Mac OS System Preferences

Personalize your Mac
The first thing we'll do is to adjust the look and feel of your Mac according to your personal wishes.
Move the mouse to the Apple logo in upper left corner. Press the left mouse button and keep it pressed. Select 'System Preferences' from the pull down menu and let go of the mouse button.

System Preferences
A 'Window' filled with icons will appear. This THE feature that tells your Mac how to behave. It's important you always know where to find it!

Control Panel
You can compare System Preferences to the Control Panel in Windows.


First, choose 'Mouse' and adjust the speed of your little rodent as you see fit. It does't run that fast on default.

Then pay attention to the Scroll direction and how you feel about that. (MacMiep can't handle the default setting).

Secondary click = right click
This means your right mouse button. The Mighty Mouse is a multi-buttoned, multi-touch mouse, but on default it behaves like a one button mouse!
You can turn the Secondary click on right here:

Note: a right click also be accomplished by using a Control*-klik.
(Ctrl* key on the lower left of the keyboard)

More Gestures

Your mouse is a Mighty Mouse. It can do a lot of things. Take a good look at the little movie on the right to see what else your mouse can do:

One button only?
Apple's original Mighty Mouse is a multi buttoned mouse, but on default only one button works. No worries, you can change it here.

Other mouse brands

Mouses of different manufacturers can be used without a problem, even together with the original Apple mouse.

MacBook Trackpad and Magic Trackpad

Owners of a Mac-to-go or Magic Trackpad can also configure their Trackpad here.
At 'Tracking Speed' you can adjust the speed of your mouse. But there are more options.
Again, take a good look at the movies how you have to move your fingers and how much fingers you have to use.

Right-clicking with a Trackpad
MacBook trackpads have no buttons, so it seems at first sight, but: the Trackpad IS the button.
To activate the right-click option: sign 'Secondary click: clicking with two fingers'.
This means you'll be using two fingers to click, to get a right-click:

Note: Again, take a good look at the little movies in System Preferences on the right to see what your Trackpad can do.

Working with your fingers
In Mac OS a Trackpad can be used with all kinds of finger movements (more about this later on):

Satisfied? Now, click 'Show All' to go back to System Preferences overview.

The Dock

Next, choose Dock. It's the row of icons at the lower midst of your screen.

What is the Dock?
The Dock is a fast way to access your programs and files. You only need to click once on an icon to start the program or open the file.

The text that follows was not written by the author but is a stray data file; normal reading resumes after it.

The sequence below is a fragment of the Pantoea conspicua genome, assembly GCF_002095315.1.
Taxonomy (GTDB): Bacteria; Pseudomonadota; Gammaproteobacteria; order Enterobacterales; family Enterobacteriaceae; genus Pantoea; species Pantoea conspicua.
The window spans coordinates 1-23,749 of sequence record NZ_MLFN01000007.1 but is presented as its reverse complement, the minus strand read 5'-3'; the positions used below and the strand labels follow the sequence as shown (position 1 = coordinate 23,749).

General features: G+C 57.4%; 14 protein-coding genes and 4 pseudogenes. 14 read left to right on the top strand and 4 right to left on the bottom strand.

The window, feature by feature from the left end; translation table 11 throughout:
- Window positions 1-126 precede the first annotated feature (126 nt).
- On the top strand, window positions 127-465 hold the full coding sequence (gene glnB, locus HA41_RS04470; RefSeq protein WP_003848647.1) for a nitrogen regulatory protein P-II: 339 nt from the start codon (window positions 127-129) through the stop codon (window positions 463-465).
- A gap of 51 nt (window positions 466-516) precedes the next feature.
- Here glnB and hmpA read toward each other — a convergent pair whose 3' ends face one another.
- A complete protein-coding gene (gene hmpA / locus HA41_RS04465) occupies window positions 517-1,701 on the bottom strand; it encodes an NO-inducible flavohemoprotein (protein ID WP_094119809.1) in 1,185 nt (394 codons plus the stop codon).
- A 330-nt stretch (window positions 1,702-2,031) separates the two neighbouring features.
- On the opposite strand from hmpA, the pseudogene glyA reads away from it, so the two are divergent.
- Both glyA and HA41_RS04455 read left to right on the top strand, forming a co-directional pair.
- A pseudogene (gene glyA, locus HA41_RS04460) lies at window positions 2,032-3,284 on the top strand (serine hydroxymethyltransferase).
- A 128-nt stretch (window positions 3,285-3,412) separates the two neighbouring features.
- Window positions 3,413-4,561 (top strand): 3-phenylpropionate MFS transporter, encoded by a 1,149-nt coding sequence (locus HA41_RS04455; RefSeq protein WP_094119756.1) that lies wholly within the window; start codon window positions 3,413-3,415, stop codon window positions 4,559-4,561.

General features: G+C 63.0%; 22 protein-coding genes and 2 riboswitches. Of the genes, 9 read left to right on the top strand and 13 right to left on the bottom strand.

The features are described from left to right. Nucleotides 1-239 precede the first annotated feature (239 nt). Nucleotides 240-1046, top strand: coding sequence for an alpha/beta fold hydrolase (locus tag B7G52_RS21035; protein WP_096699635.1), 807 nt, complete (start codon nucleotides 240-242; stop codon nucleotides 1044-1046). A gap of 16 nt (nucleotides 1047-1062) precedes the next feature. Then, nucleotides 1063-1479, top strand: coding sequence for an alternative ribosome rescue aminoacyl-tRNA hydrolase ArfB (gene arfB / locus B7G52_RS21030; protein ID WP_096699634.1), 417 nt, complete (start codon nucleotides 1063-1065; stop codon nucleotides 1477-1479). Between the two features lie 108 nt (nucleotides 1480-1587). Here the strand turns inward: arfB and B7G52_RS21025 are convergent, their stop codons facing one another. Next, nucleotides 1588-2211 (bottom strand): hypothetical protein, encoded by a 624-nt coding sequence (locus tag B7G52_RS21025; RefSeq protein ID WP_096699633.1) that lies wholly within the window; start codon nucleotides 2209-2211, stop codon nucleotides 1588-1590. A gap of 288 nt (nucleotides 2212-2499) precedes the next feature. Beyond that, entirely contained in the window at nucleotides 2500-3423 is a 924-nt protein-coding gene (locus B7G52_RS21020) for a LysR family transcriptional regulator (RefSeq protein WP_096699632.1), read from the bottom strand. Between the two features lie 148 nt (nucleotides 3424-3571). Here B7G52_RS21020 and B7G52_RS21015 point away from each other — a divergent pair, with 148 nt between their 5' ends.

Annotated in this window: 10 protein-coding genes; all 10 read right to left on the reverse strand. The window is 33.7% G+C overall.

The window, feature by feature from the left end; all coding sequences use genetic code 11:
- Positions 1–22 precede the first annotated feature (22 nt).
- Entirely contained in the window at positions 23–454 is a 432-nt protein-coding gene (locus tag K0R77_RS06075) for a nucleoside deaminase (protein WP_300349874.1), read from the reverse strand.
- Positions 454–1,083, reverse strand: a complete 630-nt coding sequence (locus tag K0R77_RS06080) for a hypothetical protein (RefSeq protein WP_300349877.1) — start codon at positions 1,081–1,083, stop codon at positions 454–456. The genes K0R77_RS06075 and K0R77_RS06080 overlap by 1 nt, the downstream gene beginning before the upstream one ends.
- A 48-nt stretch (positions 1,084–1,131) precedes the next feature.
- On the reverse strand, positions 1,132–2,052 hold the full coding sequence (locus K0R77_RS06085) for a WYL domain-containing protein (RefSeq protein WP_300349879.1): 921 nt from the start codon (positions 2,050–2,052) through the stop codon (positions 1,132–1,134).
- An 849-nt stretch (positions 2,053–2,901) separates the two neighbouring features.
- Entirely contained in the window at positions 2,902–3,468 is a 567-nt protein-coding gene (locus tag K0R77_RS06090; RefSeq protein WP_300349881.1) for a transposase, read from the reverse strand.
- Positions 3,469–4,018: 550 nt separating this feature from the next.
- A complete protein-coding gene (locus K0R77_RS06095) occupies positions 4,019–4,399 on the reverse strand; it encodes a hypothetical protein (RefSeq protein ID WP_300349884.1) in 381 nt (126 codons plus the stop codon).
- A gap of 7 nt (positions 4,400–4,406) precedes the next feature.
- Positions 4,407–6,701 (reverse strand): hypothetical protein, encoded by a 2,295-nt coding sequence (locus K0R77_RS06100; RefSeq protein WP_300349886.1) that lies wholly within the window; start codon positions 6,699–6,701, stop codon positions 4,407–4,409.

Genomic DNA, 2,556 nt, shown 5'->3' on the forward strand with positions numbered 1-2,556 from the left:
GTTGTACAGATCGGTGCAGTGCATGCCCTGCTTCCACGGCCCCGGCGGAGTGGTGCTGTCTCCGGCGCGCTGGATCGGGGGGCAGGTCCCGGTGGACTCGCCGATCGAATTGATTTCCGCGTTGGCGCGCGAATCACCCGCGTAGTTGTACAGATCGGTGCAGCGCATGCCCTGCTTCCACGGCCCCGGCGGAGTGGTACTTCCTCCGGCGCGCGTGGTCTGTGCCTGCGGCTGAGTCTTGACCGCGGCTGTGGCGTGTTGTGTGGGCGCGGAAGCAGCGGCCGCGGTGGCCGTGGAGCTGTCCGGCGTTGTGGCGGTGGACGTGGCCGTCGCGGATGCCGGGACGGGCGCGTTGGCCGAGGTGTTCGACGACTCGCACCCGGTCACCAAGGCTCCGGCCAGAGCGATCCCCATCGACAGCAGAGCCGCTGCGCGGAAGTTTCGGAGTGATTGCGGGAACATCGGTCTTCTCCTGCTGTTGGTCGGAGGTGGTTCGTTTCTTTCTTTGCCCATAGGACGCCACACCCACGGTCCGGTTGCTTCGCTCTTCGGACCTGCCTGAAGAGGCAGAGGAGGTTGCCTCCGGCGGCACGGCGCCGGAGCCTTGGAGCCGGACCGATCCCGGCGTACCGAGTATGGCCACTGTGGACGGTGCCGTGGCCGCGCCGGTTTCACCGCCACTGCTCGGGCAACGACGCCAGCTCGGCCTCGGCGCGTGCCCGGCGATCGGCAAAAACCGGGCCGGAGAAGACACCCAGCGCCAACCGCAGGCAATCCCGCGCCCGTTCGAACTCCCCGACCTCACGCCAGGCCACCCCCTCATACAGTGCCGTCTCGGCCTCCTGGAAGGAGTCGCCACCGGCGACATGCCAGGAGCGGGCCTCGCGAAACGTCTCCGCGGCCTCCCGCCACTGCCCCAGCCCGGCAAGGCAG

The Dock is accesible from every program, all the time. You can choose on which side you want the Dock and adjust its size. You can also make it disappear at 'Automatically hide and show the Dock'. When you move your mouse to the bottom of your screen, it will re-appear. Change your Dock preferences anyway you like, you can always change them back:

Now choose the Sound preference panel and choose your favorite error effect at 'Sound Effects'.
NOTE: 'Sosumi' was a board the first Mac ever (dog house model) back in 1984. A true classic!

Let's get rid of all that noise

In case you don't like the User interface sound effects, you can turn them off at 'Play user interface sound effects'. No bleeps and other noises during file copying and stuff.

Desktop picture

Choose here what kind of picture you'd like to show on your desktop.

and Screen Saver

At Screen Saver you choose the movie that will run when you're not using your Mac for a while. However, letting your screen sleep is much more energy efficient.
Note: For example: a 27" iMac (2011) screen asleep uses 42,5 Watt versus the Screen Saver: 104 Watt.

Closing System Preferences

On the Mac, all programs open in a Window. At the upper left of this window, you'll find three buttons.
MacMiep calls them the 'traffic light’.

red means ‘close window'
yellow is ‘put window into Dock' (let the window disappear into the Dock so it's out of your way, but easy accessible)
green is ‘put window on maximum enlargement' (mostly full screen).

Note: in case you are colorblind, red is on the left and green is on the right.

Closing a window

To close the window of a program - in this case System Preferences - you simply use the red button.

From right to left
Switchers have to get used to changing from right to left:
green = maximize window
yellow = minimize window
red = close window

How to quit a a program
Go to the Menu Bar and select Quit .... program name...':

Quit a program without using the mouse

However, it's much easier and faster to use the shortcut 'Command - Q'. You can find the command keys at the left and right sides of the Space bar:

Push the Q key and the Command key together.

Note: Nearly anything can be done with both mouse or keyboard. The more experienced you'll become, the more 'shortcuts' you'll use. With Shortcuts, you can work faster and more ergonomic. There are shortcuts that exist of two, three or even four keys. More of this later.

So far the System Preferences
We've seen the System Preferences that determine the 'look and feel' of your Mac. In the upcoming chapters you'll meet more of them.

Overview of all System Preferences
To get a complete overview of all the System Preferences, visit All Preferences.
However, absolute beginners better skip this at first.

Disclaimer: MacMiep is independent. This means she writes what she wants, based on 25+ years of Mac-experience. She doesn't get paid for stories (positive or negative) on this website.